Farewell To My Irish Oys Co-Star

Farewell To My Irish Oys Co-Star

Ivan Boesky, the Wall Street strike it rich arbitrageur titan of the 1980s died May 20th at his home in La Jolla, California. Borrowing from an earlier column and a chapter in my J. Press Threading The Needle, Book II, here’s a contemporary remembrance of a friend from time past who appeared with me as fellow cast member of an Off-Off Broadway play that preceded by several years his conviction and jail term for securities fraud.

“Oy, dot muzt be de texxis cab,” was my stage character’s opening line responding to the honking car offstage as the curtain rose on the 1976 Van Dam Theatre production of 1920s vintage classic “Abie’s Irish Rose. ” The Off-Broadway showcase was sold out for all eight performances.

One of the demands of my leading role as well-to-do immigrant widower Solomon Levy was affecting a Yiddisher dialect, a chore for which I was eminently prepared through memories of dear grandmother Jenny Press and her struggle with the English language that drove me and my cousin David into hysterics, prompting a slap in the face from his angry mother, my Aunt Marion.

I met him in the early ’70s, a fellow member of my beloved and now long demised City Athletic Club that during its 90-year existence was the respected West 54th Street Jewish equivalent of the New York Athletic Club. Ivan haunted the four squash courts, often spending hours playing against the club pro. I also discovered he had an eccentric wit nurtured in childhood at several of his father’s Detroit delicatessens.

I also valued the munificence of his extensive J.Press wardrobe collection, consisting of lookalike charcoal grey suits, stiffly starched white broadcloth 3 3/4-inch, straight-collar shirts conservatively garnished by a range of semi-formal English Macclesfield, Spitalsfield and Swiss Grenadine lace silk ties.

One day after a “shvitz” and swim in the club’s fifth floor lap pool, he tossed me a question, “Hey, you doing any theatre lately? ”I told him indeed I was about to begin rehearsals for a downtown revival of “Abie’s Irish Rose.” Ivan’s face lit up. “I love acting. Anything in it for me?” I gave him the name of the director who called me shortly thereafter. “Hey, this guy Boesky is a scream. I gave him the role as your nosy neighbor Isaac Cohen.”

Rehearsals took place after hours at the 16 East 44th Street J.Press retail emporium a block from the Yale Club and around the corner from the Ivy Clock at the Biltmore hangout. While we rehearsed stage business and read lines on the mezzanine floor Outerwear Department, Clifford White, senior J.Press shipping clerk, was busily packing suits in the adjacent stock room for the next day’s UPS pickup.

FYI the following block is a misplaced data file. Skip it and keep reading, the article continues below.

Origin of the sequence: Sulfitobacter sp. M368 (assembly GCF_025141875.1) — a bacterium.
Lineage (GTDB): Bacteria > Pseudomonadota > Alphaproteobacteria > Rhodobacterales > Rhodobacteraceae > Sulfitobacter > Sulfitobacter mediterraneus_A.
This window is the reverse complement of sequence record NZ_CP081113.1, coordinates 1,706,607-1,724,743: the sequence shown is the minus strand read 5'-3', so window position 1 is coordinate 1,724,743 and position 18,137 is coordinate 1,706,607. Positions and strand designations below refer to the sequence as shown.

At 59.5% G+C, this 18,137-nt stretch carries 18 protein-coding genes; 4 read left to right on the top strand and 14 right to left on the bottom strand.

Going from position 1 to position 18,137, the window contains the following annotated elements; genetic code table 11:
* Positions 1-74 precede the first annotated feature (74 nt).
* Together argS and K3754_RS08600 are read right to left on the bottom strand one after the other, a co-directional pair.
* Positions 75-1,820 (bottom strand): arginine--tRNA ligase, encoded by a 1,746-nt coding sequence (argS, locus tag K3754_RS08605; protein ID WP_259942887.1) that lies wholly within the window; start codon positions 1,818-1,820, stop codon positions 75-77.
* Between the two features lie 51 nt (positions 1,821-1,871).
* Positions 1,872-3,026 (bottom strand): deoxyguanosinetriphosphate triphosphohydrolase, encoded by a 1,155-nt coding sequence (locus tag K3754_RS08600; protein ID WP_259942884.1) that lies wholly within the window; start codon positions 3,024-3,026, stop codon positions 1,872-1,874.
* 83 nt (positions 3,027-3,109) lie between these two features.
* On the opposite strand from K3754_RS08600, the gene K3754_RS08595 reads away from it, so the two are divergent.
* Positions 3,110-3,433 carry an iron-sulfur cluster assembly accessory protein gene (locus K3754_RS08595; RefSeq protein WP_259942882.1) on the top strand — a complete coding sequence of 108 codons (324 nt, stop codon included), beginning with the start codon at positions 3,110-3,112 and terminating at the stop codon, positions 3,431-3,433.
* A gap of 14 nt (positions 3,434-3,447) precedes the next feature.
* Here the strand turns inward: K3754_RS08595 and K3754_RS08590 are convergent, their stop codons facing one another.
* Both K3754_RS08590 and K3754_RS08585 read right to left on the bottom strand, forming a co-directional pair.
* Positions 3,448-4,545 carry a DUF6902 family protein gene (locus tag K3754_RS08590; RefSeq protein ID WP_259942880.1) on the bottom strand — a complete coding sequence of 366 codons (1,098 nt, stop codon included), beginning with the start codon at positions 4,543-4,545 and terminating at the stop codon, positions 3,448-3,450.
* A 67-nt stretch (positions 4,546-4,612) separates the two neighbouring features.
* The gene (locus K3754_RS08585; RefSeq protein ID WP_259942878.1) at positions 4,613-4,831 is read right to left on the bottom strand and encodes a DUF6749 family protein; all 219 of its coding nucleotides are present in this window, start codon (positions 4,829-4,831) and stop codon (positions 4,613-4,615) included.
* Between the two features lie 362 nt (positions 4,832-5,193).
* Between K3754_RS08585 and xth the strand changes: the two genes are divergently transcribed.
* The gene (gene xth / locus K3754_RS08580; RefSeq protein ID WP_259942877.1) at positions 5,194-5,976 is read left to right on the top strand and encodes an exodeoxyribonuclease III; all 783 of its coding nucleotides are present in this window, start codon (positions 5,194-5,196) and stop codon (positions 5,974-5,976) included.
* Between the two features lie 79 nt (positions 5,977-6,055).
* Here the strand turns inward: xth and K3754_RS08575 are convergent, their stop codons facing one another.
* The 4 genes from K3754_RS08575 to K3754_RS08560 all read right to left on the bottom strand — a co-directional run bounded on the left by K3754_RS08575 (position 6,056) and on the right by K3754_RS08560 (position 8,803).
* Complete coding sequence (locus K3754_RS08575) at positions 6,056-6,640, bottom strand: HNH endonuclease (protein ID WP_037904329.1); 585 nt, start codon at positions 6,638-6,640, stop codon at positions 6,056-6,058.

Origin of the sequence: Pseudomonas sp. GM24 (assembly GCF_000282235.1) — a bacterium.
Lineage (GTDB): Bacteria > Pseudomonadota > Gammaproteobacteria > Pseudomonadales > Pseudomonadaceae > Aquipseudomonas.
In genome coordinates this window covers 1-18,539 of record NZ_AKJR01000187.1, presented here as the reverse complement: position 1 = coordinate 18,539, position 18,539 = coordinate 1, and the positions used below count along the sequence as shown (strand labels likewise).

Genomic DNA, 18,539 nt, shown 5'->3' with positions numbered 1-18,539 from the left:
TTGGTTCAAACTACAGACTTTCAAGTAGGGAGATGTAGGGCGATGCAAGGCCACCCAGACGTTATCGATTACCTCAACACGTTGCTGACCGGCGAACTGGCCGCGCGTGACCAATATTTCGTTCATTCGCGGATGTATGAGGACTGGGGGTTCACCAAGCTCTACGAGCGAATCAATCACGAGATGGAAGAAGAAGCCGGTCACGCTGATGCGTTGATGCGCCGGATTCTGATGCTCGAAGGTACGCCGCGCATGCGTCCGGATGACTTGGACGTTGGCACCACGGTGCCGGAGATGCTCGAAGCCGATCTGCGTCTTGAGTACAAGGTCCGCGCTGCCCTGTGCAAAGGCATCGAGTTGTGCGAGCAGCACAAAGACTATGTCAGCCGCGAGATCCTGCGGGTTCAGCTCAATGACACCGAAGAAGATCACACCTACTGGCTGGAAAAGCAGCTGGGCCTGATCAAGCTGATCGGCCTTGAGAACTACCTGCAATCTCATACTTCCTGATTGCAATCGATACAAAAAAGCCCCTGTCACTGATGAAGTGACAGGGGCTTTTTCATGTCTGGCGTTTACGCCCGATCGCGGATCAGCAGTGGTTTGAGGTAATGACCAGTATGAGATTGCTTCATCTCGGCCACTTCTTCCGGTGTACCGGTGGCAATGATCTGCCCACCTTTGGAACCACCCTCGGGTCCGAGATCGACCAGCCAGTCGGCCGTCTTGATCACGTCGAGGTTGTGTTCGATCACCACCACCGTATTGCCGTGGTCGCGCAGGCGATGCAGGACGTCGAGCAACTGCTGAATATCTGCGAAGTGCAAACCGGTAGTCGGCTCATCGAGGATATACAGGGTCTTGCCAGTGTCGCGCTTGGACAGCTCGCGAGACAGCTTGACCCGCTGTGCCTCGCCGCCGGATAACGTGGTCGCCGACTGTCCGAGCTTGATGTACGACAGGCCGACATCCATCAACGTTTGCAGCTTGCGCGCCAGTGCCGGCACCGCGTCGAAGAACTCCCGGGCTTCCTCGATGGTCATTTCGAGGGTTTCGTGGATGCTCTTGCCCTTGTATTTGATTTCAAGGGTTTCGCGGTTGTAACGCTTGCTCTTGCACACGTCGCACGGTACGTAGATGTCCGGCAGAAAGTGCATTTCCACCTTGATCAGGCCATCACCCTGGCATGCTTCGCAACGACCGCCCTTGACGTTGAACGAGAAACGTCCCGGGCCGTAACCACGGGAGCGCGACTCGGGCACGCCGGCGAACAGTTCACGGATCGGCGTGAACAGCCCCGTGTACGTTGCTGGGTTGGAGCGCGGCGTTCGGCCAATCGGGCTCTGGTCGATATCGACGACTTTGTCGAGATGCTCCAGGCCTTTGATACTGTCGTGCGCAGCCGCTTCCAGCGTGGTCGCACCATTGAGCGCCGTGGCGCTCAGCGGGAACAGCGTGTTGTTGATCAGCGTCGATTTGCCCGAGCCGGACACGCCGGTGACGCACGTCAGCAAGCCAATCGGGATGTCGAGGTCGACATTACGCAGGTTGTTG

Limousines blocked Van Dam Street as they disgorged Ivan F. Boesky & Co. customers into the shabby 120-seat venue that defined off-off-Broadway in the 1970s. My interlude from J.Press was well received in the trade papers. Show Business gave a favorable notice headlining “Irish Oys” calling Ivan Boesky’s performance “amusing.” The review’s laudatory commentary ended, “Richard Press has a magnetic and endearing quality as Solomon Levy.”

Shortly after his release from prison he showed up at J. Press. “Richard, If you don’t care to associate with me, I’ll more than understand.”

I hugged him telling him, “You served your time, let’s go back in time.” He hugged me back saying, “Time to replenish my wardrobe.”

The song has ended but the memory lingers on—RIP Ivan


Bravo to friendship, empathy and forgiveness.

Mark Wilson

Dear Mr. Press,
Although, and it’s too bad, you never hit the big time as an actor, you accomplished something much more contributive than that: You excelled as a human being. (And you continue to do so!)
Thank you for this uplifting anecdote.

Don Quixote

I hugged him telling him, “You served your time, let’s go back in time.”

Probably the kindest words he ever heard.

Jesse Livermore